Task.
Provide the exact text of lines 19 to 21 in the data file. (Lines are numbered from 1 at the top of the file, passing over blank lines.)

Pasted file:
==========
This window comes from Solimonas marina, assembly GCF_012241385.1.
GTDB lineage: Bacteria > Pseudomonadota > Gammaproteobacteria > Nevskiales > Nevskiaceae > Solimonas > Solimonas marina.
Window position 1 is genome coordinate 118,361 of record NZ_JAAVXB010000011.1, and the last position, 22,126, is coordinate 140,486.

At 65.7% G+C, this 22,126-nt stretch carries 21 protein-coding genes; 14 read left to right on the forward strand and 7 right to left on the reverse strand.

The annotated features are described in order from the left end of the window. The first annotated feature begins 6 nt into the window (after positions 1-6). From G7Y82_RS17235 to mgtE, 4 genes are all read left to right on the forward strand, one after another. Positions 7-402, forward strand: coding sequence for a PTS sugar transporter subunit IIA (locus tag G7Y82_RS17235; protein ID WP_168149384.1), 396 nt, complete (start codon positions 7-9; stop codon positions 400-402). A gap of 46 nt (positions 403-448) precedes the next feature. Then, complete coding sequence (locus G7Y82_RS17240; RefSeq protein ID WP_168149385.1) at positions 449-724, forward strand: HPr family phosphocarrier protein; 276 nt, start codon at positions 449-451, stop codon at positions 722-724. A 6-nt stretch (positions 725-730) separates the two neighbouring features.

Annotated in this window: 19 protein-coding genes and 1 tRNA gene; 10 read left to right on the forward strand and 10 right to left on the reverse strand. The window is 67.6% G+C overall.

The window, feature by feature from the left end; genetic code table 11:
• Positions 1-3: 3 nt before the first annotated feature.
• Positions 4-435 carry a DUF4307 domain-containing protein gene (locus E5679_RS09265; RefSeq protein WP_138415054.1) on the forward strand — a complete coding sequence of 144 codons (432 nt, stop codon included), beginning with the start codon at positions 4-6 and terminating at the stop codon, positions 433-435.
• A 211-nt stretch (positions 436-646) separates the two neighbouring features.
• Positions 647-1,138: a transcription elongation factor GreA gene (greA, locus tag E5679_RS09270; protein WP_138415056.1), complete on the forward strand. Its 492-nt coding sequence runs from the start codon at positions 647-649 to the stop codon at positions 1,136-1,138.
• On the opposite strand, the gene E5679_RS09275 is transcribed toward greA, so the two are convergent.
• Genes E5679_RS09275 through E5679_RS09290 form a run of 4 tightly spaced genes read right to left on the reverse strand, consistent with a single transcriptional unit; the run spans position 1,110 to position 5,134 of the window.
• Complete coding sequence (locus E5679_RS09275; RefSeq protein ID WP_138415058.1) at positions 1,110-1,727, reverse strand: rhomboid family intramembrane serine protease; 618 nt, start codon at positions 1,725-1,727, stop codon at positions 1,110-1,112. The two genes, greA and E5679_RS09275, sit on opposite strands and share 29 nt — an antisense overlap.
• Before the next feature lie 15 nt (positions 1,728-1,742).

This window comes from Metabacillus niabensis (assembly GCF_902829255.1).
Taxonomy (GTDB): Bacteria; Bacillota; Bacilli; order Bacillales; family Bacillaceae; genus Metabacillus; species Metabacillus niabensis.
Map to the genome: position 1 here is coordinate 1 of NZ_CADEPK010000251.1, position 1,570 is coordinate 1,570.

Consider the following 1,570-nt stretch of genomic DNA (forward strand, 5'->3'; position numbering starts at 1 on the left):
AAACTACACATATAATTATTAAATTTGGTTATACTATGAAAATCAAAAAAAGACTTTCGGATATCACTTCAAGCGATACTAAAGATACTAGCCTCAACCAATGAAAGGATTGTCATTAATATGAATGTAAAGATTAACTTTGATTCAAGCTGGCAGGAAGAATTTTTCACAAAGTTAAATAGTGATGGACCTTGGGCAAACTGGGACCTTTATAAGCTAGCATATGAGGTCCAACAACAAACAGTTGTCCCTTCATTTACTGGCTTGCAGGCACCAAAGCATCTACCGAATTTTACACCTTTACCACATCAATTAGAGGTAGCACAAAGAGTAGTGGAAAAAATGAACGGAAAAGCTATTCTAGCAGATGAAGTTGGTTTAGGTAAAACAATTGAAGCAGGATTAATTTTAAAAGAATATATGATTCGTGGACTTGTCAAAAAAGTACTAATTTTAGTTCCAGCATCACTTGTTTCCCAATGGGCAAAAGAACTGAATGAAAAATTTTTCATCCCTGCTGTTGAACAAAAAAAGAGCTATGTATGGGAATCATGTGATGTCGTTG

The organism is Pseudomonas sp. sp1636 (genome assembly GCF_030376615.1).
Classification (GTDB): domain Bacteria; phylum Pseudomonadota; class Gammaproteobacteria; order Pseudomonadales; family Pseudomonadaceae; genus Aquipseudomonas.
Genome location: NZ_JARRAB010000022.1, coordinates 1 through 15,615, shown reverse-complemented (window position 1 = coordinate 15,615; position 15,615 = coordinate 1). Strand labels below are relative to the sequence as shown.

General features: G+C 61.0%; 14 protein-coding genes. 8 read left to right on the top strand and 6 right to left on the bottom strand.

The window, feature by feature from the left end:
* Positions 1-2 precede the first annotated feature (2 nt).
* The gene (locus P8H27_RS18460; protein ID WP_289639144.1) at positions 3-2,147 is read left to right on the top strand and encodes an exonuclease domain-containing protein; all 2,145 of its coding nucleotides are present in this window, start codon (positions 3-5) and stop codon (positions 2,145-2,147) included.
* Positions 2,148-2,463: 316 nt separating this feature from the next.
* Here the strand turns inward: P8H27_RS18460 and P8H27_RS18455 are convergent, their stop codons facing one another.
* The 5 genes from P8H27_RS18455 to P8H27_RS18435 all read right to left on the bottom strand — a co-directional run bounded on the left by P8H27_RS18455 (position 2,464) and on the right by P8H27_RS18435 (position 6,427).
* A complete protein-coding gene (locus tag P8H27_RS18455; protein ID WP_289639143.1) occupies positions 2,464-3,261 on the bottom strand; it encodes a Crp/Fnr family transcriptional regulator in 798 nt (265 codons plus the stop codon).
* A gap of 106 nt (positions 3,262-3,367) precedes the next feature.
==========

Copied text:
Consider the following 1,570-nt stretch of genomic DNA (forward strand, 5'->3'; position numbering starts at 1 on the left):
AAACTACACATATAATTATTAAATTTGGTTATACTATGAAAATCAAAAAAAGACTTTCGGATATCACTTCAAGCGATACTAAAGATACTAGCCTCAACCAATGAAAGGATTGTCATTAATATGAATGTAAAGATTAACTTTGATTCAAGCTGGCAGGAAGAATTTTTCACAAAGTTAAATAGTGATGGACCTTGGGCAAACTGGGACCTTTATAAGCTAGCATATGAGGTCCAACAACAAACAGTTGTCCCTTCATTTACTGGCTTGCAGGCACCAAAGCATCTACCGAATTTTACACCTTTACCACATCAATTAGAGGTAGCACAAAGAGTAGTGGAAAAAATGAACGGAAAAGCTATTCTAGCAGATGAAGTTGGTTTAGGTAAAACAATTGAAGCAGGATTAATTTTAAAAGAATATATGATTCGTGGACTTGTCAAAAAAGTACTAATTTTAGTTCCAGCATCACTTGTTTCCCAATGGGCAAAAGAACTGAATGAAAAATTTTTCATCCCTGCTGTTGAACAAAAAAAGAGCTATGTATGGGAATCATGTGATGTCGTTG

The organism is Pseudomonas sp. sp1636 (genome assembly GCF_030376615.1).